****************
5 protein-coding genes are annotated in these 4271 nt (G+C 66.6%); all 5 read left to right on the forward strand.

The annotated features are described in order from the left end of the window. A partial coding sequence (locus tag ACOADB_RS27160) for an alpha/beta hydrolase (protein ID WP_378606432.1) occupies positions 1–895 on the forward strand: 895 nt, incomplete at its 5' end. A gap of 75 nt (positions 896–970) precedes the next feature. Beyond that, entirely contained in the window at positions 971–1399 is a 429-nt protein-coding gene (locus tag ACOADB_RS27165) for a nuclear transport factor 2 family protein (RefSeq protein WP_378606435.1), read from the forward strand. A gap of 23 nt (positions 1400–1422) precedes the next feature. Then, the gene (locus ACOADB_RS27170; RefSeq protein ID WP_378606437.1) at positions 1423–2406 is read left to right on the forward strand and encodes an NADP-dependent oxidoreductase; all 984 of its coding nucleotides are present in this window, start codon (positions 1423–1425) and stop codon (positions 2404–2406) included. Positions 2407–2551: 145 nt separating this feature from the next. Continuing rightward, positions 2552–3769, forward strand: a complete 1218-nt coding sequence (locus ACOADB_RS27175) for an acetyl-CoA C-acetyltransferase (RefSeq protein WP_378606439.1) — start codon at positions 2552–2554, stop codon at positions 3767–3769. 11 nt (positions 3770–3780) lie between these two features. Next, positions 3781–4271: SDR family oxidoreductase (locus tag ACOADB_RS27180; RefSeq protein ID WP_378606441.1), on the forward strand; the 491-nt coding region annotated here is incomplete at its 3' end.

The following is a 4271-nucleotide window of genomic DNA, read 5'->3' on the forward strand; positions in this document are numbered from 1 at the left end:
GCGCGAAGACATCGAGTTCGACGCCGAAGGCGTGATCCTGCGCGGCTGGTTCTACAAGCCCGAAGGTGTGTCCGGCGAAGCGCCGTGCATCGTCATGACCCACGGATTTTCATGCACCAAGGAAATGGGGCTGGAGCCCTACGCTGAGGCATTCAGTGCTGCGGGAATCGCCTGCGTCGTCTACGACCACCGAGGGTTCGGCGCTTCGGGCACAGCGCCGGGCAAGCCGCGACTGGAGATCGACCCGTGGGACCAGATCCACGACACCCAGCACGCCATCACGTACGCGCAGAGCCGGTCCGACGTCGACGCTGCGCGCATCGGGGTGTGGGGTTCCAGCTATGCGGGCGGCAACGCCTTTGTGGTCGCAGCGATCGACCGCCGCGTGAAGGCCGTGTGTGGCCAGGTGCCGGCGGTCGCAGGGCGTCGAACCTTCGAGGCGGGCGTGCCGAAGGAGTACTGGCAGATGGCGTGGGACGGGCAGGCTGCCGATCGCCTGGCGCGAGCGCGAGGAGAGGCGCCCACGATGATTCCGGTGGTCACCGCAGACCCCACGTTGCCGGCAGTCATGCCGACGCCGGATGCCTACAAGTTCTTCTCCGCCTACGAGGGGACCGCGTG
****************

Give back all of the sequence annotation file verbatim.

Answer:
5 protein-coding genes are annotated in these 4271 nt (G+C 66.6%); all 5 read left to right on the forward strand.

The annotated features are described in order from the left end of the window. A partial coding sequence (locus tag ACOADB_RS27160) for an alpha/beta hydrolase (protein ID WP_378606432.1) occupies positions 1–895 on the forward strand: 895 nt, incomplete at its 5' end. A gap of 75 nt (positions 896–970) precedes the next feature. Beyond that, entirely contained in the window at positions 971–1399 is a 429-nt protein-coding gene (locus tag ACOADB_RS27165) for a nuclear transport factor 2 family protein (RefSeq protein WP_378606435.1), read from the forward strand. A gap of 23 nt (positions 1400–1422) precedes the next feature. Then, the gene (locus ACOADB_RS27170; RefSeq protein ID WP_378606437.1) at positions 1423–2406 is read left to right on the forward strand and encodes an NADP-dependent oxidoreductase; all 984 of its coding nucleotides are present in this window, start codon (positions 1423–1425) and stop codon (positions 2404–2406) included. Positions 2407–2551: 145 nt separating this feature from the next. Continuing rightward, positions 2552–3769, forward strand: a complete 1218-nt coding sequence (locus ACOADB_RS27175) for an acetyl-CoA C-acetyltransferase (RefSeq protein WP_378606439.1) — start codon at positions 2552–2554, stop codon at positions 3767–3769. 11 nt (positions 3770–3780) lie between these two features. Next, positions 3781–4271: SDR family oxidoreductase (locus tag ACOADB_RS27180; RefSeq protein ID WP_378606441.1), on the forward strand; the 491-nt coding region annotated here is incomplete at its 3' end.

The following is a 4271-nucleotide window of genomic DNA, read 5'->3' on the forward strand; positions in this document are numbered from 1 at the left end:
GCGCGAAGACATCGAGTTCGACGCCGAAGGCGTGATCCTGCGCGGCTGGTTCTACAAGCCCGAAGGTGTGTCCGGCGAAGCGCCGTGCATCGTCATGACCCACGGATTTTCATGCACCAAGGAAATGGGGCTGGAGCCCTACGCTGAGGCATTCAGTGCTGCGGGAATCGCCTGCGTCGTCTACGACCACCGAGGGTTCGGCGCTTCGGGCACAGCGCCGGGCAAGCCGCGACTGGAGATCGACCCGTGGGACCAGATCCACGACACCCAGCACGCCATCACGTACGCGCAGAGCCGGTCCGACGTCGACGCTGCGCGCATCGGGGTGTGGGGTTCCAGCTATGCGGGCGGCAACGCCTTTGTGGTCGCAGCGATCGACCGCCGCGTGAAGGCCGTGTGTGGCCAGGTGCCGGCGGTCGCAGGGCGTCGAACCTTCGAGGCGGGCGTGCCGAAGGAGTACTGGCAGATGGCGTGGGACGGGCAGGCTGCCGATCGCCTGGCGCGAGCGCGAGGAGAGGCGCCCACGATGATTCCGGTGGTCACCGCAGACCCCACGTTGCCGGCAGTCATGCCGACGCCGGATGCCTACAAGTTCTTCTCCGCCTACGAGGGGACCGCGTG